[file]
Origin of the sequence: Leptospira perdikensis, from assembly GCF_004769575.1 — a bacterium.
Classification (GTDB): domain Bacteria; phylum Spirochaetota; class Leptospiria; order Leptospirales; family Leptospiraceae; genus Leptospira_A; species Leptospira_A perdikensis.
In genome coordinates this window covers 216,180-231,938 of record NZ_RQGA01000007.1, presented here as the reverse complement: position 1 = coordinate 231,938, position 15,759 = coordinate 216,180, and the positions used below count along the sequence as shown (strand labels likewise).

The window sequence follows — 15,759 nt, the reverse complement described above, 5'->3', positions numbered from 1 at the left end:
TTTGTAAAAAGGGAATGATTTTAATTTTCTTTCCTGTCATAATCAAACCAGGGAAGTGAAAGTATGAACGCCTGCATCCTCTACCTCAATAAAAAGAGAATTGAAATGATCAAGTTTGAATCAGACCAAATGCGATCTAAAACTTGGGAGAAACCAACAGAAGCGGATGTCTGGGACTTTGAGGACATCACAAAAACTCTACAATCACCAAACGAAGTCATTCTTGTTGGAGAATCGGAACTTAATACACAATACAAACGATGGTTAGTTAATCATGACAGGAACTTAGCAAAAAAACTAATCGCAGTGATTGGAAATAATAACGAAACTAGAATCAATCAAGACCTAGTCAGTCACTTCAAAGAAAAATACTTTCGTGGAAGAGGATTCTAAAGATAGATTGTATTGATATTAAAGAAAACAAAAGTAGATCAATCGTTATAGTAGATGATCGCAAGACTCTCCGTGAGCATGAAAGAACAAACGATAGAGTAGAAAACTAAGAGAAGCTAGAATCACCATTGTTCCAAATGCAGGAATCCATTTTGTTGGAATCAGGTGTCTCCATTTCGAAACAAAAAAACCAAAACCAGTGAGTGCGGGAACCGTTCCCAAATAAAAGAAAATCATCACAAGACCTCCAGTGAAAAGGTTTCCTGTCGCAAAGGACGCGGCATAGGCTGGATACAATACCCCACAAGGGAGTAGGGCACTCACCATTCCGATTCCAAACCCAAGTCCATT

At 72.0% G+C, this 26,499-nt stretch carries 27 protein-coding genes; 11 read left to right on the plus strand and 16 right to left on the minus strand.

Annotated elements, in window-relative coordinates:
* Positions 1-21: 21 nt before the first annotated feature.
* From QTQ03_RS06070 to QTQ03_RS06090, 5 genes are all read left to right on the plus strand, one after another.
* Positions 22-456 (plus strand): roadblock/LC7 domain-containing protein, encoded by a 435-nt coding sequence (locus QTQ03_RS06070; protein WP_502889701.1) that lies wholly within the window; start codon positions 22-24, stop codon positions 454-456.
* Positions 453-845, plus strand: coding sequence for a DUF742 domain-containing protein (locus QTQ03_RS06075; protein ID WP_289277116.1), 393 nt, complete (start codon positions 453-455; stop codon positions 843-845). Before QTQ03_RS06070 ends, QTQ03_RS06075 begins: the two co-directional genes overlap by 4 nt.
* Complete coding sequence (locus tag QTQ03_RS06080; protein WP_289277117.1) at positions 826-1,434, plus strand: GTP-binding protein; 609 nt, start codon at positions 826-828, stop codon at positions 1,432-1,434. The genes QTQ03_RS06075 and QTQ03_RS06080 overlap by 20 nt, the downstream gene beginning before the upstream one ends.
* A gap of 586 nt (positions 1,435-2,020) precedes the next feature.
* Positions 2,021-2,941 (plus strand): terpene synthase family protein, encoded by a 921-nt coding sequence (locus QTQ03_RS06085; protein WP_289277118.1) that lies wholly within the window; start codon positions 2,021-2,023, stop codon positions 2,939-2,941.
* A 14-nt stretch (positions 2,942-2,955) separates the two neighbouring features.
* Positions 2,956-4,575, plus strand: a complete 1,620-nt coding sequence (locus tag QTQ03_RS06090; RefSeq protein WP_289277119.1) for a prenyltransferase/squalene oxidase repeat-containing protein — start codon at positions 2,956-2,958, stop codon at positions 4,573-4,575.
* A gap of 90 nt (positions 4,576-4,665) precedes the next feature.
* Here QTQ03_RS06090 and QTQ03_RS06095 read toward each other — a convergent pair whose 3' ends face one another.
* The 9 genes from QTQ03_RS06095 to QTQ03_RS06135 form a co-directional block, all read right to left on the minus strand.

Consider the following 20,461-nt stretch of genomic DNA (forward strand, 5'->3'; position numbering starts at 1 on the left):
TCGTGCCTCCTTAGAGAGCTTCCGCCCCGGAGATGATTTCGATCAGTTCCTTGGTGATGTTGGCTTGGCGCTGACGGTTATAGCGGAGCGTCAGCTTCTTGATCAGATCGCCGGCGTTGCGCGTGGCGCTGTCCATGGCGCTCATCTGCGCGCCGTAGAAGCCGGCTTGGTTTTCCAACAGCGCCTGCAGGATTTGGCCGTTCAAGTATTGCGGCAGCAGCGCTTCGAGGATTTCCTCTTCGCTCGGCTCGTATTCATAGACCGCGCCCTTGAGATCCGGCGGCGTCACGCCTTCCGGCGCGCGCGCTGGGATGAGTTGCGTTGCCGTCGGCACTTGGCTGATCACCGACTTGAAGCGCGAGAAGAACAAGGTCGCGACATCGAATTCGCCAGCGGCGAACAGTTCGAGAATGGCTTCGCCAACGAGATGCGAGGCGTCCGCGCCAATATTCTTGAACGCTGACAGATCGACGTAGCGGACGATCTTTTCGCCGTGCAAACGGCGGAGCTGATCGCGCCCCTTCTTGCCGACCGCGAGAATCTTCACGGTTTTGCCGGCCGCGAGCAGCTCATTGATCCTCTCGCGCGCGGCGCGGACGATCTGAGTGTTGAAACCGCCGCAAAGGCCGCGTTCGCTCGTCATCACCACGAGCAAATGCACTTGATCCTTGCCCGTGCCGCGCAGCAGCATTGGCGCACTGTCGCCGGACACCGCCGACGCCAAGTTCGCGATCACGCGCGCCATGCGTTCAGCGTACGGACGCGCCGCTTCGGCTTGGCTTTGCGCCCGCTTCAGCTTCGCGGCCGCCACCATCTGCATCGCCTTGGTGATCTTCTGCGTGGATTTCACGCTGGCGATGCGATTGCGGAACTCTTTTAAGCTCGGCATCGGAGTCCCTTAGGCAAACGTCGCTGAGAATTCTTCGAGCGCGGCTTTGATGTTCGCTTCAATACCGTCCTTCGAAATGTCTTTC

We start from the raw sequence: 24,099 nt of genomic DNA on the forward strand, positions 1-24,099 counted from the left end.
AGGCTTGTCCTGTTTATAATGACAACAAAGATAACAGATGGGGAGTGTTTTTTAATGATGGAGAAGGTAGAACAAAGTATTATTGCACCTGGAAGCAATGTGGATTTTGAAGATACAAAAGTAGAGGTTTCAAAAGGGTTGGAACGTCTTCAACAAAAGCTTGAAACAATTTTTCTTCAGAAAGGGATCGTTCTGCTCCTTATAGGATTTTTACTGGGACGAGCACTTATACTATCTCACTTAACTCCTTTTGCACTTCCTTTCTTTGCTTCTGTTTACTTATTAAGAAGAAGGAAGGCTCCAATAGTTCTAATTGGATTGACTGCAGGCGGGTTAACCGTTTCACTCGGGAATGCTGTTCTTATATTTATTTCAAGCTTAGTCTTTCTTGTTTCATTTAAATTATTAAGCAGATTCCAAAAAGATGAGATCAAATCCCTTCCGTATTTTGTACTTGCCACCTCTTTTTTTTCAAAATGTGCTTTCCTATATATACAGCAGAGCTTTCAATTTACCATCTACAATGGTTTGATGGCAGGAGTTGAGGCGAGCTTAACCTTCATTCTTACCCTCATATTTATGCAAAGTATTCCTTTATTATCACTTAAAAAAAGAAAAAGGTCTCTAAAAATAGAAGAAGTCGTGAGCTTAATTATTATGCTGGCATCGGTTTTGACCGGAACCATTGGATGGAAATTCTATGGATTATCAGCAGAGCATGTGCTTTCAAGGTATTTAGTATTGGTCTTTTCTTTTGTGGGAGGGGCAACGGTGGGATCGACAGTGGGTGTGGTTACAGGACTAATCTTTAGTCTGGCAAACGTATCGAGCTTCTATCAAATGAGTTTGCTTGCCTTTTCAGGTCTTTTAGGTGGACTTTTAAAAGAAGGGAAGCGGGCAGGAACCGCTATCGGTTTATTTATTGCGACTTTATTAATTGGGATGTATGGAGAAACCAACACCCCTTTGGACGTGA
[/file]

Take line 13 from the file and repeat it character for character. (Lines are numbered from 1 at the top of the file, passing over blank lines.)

* A gap of 586 nt (positions 1,435-2,020) precedes the next feature.